As always, thanks for the read, people.

What if people treated other cancers like they do breast cancer?

15 Sep

I’ve been recuperating at home the last week or so, healing up after my fourth and FINAL breast reconstruction surgery (just need to “dot the i’s” and I’m done, folks – high five!). Anyway, like any good invalid, I’ve spent most of my time watching Netflix, devouring books and reading social media posts from friends, colleagues and fellow cancer buddies.

I especially liked But Doctor I Hate Pink’s recent call-to-arms, Pinktober, Metastasized, a series of blog posts that takes on a few of the more inane “awareness” campaigns that have popped up so far.

As most women with breast cancer can tell you, the month of October is a huge pink clusterfuck. There are your Boob-A-Thons, your giant bouncing boob races, your Save The Ta-Ta’s wet T-shirt contests (because women who’ve been forced to have mastectomies love nothing more than having healthy normal breasts shoved in their faces). Stores sell everything from pink clogs to pink stun guns with a fraction of the profits going towards yet more “awareness” as opposed to research which could, hello, save women’s LIVES not just their boobs. Even the NFL, which has so clearly demonstrated its love of women in recent days, gets into the act with pink cleats and pom-poms. As I mentioned, a clusterfuck.

Follow the bouncing boob. More importantly, follow the money.

Follow the bouncing boob. More importantly, follow the money.

Particularly annoying are the wrong-headed campaigns encouraging women, including survivors and metavivors (women with metastasized breast cancer who are not exactly “surviving” this crap) to post cryptic and vaguely sexual status updates on Facebook (“I like it on the floor!”), don T-shirts adorned with vapid boob-related slogans or bedazzle their bras (provided they still have them) with lace and sequins, again all in the name of breast cancer awareness.

But Doctor I Hate Pink does a great job of taking on these egregious offenders in her posts (she’s also started a cool new #mycancerisnot4sale social media campaign to fight the pink profiteering). “After five years of being truly, horribly sick, I can tell you that [breast cancer] is not a cute, fun little disease that you can play with or have a party about,” she writes. “Breast Cancer is the most trivialized disease in history … Do they have a tighty whitey decorating party for anal cancer?  Let’s put a little brown glitter around the back end of the underwear, hey? Maybe some red sequins to show one of the signs that cancer lurks in that area? Yeah, let’s tell that cancer story through decoration.”

I love her feistiness and her humor and I especially love her point. You really don’t see other cancers – lung, liver, colon, bladder, prostate, anal, cervical, ovarian, etc. – being trivialized and/or sexualized in the same way that breast cancer has been over the last decade or so (although there is a rather interesting “put your cock in a sock” testicular cancer campaign currently rampaging through the interwebs).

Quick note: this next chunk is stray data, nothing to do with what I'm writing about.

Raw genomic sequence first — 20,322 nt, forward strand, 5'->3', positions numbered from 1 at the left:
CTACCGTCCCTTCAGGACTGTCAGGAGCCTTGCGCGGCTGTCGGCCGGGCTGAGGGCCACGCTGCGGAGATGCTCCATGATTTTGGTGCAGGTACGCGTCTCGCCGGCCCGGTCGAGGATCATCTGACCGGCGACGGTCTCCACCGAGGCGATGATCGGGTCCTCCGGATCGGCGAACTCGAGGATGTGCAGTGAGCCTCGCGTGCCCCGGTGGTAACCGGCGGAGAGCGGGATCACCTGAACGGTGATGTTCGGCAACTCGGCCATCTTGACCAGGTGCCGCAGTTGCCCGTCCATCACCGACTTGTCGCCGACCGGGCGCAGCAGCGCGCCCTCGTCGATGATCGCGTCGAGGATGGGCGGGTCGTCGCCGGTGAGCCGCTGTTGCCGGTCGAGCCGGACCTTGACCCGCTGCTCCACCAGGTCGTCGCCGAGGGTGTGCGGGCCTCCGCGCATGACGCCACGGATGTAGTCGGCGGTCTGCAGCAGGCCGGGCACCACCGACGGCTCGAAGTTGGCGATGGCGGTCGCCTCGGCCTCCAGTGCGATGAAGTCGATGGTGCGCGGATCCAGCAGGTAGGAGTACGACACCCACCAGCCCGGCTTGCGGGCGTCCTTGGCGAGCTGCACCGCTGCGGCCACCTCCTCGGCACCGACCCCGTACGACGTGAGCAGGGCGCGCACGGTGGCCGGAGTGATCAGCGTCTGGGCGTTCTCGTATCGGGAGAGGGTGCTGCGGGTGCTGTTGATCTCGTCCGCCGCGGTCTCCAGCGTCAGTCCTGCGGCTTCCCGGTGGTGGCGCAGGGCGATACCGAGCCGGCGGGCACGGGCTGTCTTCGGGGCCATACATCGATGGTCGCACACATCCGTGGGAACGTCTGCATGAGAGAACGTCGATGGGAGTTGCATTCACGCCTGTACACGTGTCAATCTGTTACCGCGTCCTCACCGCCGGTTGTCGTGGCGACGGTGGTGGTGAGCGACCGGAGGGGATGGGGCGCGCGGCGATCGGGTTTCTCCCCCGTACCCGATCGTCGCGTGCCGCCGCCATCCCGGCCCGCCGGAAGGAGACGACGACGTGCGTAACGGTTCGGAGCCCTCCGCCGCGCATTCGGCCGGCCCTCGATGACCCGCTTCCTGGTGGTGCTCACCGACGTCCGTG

What would it be like if other cancers were treated in the same ridiculous and demeaning fashion that some of these PR geniuses and clueless clods treat breast cancer? Read on to find out (with sincere apologies for those going through colon and testicular cancer). My edits are in italics. The rest is verbatim. As always, looking forward to your thoughts.

NATIONAL BRA (Breast Reconstruction Awareness) DAY promotion letter 

Testicles are so much more than just “the boys” or “gonads.” They’re fabulous. They make us feel sexy, whether we’re in our best outfit, lounging around in our favorite flannel PJs, or just bare butt naked (sic). This fall, we want to spread this sensation of beauty and testicle empowerment to testicular cancer patients and survivors, as well as men nationwide.

Many men who undergo orchidectomy aren’t adequately informed about reconstruction options and reimbursement.  In order to help raise awareness of these available options, we’re celebrating National TRA Day 2014 with a grassroots social media campaign using the hashtag #WHATSUNDERHERE.

Each participant receives a pair of boxer shorts with the #WHATSUNDERHERE hashtag on the front. In addition to the shorts, each kit comes with a set of cards with fun and thought-provoking sayings, such as: “Is Cancer Free,” “Looks Great Naked,” “Will Not Take Cancer Lying Down,” among others.

NATIONAL ‘NO BRA’ DAY – Facebook post from July 2011 

Colons are Fantastic… We all think so. And what better way to express the way we feel than to support a full day of colon freedom?? Humans are magnificent creatures, and so are their colons. Let us spend the day unleashing colons from their colon zoos.

Support breast cancer? Really? Does this hideous disease really need our SUPPORT?

Support breast cancer? Really? Does this hideous disease really need our SUPPORT?

People, free your colons for 24 hours by removing those dreadful (but at times oh-so-helpful) underpants. Our poop chutes should not be hidden! It is time that the world see what we were blessed with. Your colons might be colossal, adorable, miniature, full, jiggly, fancy, sensitive, glistening, bouncy, smooth, tender, still blossoming, rosy, plump, fun, silky, Jello-like, fierce, jolly, nice, naughty, cuddly… But the most used adjectives to describe your colons on this day should be joyous, wild, and spectacular.